This January Aussie stage star Paul Capsis will perform songs by some of music’s most prolific artists, including Patti Smith, Tom Waits and Lou Reed, in a show that will bring to the fore the extraordinary singer’s lived experience and his biggest fantasies.
“When I’m singing all these great wild songs and I’m channelling and screaming and I’m stomping and whipping people up into crazy frenzy I’m living that dream,” says the Greek-Maltese Australian performer.
Capsis honed his skills as a drag and cabaret performer in the late 1980s and mid 1990s, but growing up in Sydney in the 1970s, the cabaret star says rock music was his first love.
“It did change my life and it gave me hope,” he says. “I got so crazy into it. I would be with my eyes closed lying on the floor listening, listening, listening really hard to the songs. What are they singing about? They were like a secret code, I knew they are telling me something but I didn’t understand what they were telling me. It became a lifelong mission.”
Still as Capsis got older, the up-and-coming performer was not entirely welcomed by the Sydney music scene.
“In my late teens and early 20s I was trying to join bands,” he says. “I was trying to be like performers Freddie Mercury, Reg Livermore, David Bowie and Michael Jackson — all the wild boys and wild girls. Like Janis Joplin, Patti Smith, Tina Turner, like Aretha [Franklin].
“But I encountered walls. People found me very unusual, my voice was strange. I looked strange. I wasn’t fitting into the Australian idea of a rock singer. I also had no training, I just had a dream.”
Capsis admits that beyond his look and inexperience, the biggest barrier he faced when starting out in the music scene was that he was openly gay. “I knew that I wouldn’t be let into music because of the homophobia,” he says.
“Unless I went to some boot camp and learnt how to be a man, lower my voice and not move my hands around too much. But I was already persecuted in high school and I already went through that shit. One thing I was never going to do was change myself or compromise as much as I loved music.”
With Capsis not welcomed by the rock crowd, he looked for other avenues to perform on stage, with many of his peers suggesting he leave the country.
“When I started out everyone said to me, ‘Why are you here? You shouldn’t be here, you should piss off and got to New York, Berlin or London. You’re too wild, too crazy, too weird.’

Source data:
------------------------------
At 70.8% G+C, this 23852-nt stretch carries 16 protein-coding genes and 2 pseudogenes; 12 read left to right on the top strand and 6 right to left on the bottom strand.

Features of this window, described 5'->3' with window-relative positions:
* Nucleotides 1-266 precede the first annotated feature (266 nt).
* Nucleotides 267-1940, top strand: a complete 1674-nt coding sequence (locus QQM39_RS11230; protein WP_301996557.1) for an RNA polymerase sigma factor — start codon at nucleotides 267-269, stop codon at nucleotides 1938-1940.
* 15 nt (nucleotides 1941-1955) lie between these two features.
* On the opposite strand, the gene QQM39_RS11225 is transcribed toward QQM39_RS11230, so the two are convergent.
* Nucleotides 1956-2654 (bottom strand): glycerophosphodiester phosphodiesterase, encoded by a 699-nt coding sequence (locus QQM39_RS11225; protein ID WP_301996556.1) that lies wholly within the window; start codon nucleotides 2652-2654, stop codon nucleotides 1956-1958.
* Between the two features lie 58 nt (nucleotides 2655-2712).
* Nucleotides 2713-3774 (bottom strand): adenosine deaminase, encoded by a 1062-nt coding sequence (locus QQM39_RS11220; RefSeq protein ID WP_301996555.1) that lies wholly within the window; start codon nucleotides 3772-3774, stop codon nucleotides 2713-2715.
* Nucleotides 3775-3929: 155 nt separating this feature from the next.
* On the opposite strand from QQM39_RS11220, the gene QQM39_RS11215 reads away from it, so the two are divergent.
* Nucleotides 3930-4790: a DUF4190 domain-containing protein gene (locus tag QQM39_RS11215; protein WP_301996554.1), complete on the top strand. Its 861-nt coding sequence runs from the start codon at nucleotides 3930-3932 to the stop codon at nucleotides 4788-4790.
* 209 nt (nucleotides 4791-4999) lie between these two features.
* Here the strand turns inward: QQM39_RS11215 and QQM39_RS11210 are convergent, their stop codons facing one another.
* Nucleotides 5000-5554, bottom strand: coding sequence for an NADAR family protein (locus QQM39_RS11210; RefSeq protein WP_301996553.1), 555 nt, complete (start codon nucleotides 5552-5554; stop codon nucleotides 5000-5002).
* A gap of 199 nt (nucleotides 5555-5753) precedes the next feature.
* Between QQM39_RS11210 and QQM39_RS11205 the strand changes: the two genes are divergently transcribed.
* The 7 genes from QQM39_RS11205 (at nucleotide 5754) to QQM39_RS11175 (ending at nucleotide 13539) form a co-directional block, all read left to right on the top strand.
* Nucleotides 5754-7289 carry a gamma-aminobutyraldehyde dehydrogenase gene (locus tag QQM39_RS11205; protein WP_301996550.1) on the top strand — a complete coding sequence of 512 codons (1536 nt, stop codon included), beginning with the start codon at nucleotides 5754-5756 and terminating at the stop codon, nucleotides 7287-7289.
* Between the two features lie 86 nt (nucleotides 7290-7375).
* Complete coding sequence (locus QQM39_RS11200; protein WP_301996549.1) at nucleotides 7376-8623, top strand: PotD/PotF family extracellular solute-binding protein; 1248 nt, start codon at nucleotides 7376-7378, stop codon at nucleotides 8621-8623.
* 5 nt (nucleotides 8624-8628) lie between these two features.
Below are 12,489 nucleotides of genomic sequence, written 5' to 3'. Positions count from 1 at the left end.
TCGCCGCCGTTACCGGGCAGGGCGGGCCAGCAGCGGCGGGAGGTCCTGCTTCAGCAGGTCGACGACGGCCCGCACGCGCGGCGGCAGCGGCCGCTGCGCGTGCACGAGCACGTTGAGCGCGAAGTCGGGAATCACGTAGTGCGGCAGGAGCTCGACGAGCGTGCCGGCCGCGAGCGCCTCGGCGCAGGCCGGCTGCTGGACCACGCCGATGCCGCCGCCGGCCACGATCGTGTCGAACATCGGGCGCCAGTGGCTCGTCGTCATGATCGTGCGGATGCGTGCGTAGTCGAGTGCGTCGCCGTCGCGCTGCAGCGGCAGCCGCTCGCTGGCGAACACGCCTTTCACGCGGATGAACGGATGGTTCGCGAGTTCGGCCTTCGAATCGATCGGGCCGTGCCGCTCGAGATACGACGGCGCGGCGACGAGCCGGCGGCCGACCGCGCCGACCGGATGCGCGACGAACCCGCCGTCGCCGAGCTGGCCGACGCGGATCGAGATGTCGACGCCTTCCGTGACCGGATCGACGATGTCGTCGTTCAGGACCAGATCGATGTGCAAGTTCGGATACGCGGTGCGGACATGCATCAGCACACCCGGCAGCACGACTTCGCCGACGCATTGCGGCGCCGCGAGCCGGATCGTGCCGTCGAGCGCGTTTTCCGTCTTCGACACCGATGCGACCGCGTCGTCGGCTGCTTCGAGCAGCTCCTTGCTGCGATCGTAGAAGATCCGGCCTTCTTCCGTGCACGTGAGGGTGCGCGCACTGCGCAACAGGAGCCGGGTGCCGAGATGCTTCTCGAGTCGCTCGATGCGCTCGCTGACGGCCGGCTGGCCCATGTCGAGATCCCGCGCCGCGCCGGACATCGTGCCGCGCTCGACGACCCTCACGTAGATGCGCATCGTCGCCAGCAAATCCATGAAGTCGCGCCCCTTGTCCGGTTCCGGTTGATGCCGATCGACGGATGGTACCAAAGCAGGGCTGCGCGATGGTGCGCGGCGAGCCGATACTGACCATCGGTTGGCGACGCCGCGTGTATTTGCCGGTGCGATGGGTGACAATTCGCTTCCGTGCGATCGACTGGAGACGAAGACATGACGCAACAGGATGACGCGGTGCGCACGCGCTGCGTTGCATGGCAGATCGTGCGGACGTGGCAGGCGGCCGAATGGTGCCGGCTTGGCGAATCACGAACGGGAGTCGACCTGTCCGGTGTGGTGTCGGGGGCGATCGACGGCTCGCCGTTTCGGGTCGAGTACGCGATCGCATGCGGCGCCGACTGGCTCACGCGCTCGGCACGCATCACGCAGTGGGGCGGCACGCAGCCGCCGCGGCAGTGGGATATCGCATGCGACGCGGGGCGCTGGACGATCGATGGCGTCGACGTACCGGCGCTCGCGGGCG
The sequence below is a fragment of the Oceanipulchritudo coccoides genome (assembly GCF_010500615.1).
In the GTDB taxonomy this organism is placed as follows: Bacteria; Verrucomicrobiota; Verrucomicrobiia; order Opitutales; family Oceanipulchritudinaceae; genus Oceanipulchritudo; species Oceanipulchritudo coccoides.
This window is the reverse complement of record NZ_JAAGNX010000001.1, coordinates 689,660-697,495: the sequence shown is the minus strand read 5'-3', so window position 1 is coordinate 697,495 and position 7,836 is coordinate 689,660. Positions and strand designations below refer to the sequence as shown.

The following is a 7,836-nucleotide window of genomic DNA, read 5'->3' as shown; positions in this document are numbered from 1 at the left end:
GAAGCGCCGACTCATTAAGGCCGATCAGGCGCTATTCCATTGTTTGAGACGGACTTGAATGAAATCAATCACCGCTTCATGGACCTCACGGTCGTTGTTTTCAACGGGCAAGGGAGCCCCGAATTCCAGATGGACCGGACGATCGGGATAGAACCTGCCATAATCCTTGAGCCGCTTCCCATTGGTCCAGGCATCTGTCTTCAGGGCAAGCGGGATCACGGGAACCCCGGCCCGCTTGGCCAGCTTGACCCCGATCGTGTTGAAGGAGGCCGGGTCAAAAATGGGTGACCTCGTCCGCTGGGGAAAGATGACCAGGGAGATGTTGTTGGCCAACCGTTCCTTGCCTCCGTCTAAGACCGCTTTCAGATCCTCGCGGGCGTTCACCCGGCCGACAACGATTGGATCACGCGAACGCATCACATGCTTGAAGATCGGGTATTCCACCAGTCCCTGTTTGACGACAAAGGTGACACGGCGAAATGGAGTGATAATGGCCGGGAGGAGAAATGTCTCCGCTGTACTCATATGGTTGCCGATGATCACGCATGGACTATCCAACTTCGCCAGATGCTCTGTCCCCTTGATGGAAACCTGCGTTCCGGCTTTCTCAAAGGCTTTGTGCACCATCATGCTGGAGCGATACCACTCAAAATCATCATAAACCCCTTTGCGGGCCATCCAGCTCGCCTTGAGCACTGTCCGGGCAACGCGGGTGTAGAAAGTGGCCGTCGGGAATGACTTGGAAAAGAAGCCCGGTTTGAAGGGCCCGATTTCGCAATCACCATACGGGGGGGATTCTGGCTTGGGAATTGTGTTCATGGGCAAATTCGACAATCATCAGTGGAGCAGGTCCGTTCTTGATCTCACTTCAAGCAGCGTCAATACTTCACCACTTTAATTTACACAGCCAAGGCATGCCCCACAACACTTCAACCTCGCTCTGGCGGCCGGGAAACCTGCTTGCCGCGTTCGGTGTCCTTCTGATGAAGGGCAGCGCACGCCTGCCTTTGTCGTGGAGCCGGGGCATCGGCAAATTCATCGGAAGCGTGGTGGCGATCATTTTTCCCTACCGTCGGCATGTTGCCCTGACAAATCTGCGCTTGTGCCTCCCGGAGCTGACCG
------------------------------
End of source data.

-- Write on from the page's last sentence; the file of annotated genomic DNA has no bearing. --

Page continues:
“I said, ‘Wait a minute, you are telling me that when this is the country that gave birth to Reg Livermore, Skyhooks and Robyn Archer and all these great Australian artists?’
“I could have packed my bags, but I tried to make it here first and I still found a way through music via the theatre. I sort of went around in a circle.”
Capsis’ big break came when he appeared in 1995 cult film Head On. The Australian feature — directed by Ana Kokkinos and based on the Christos Tsiolkas novel Loaded — saw Capsis play Tula, the drag queen friend of young gay teenager Ari and it catapulted his career.
“Everything I did before meant very little,” he says. “Not to me. I did love everything I did before that film but when I made the film my entire life changed. When I read Tsiolkas’ book and I couldn’t believe what this book was. I could relate to everything in it. I thought, ‘Oh my god I want to be in this film.’”
The film’s success led to opportunities to act with leading Australian theatre companies and on stages in London, Edinburgh and New York, and along the way Capsis won five Helpmann Awards.
Now, almost poetically, Capsis says his Sydney Festival show, featuring Jethro Woodward and The Fitzroy Youth Orchestra, is allowing him to live out those childhood rockstar fantasies.
“I have performed in most Spiegeltent tents around the world at the Edinburgh Festival, New York and most cities in Australia. Being on stage I get to be myself and live my fantasy. I always want to do more and in this show Jethro plays the kind of way I like to sing and perform. We also have a brilliant drummer, guitarist and a multitude of instruments. It’s going to be a huge massive rock show.”
Whether it’s theatre, music or film, Capsis brings an energy to his performance like no other, and despite not being a household name, the versatile singer is grateful for his longevity.
“What you don’t realise about me is that despite all the shit, I have lived my life how I want and I’m still a performer,” he says.
“I am a survivor. If you barely make it past the first point it’s very difficult to survive. I may not be on Channel Seven, Ten or Nine or in the Rupert Murdoch newspapers. Big fame may elude me. But there are a bunch of us who keep working. We keep being present, we keep reminding Australian audiences that we are multicultural, we are multi-diverse and we aren’t going anywhere.”
Paul Capsis will perform two shows with Jethro Woodward & The Fitzroy Youth Orchestra in January, as part of Sydney Festival 2019.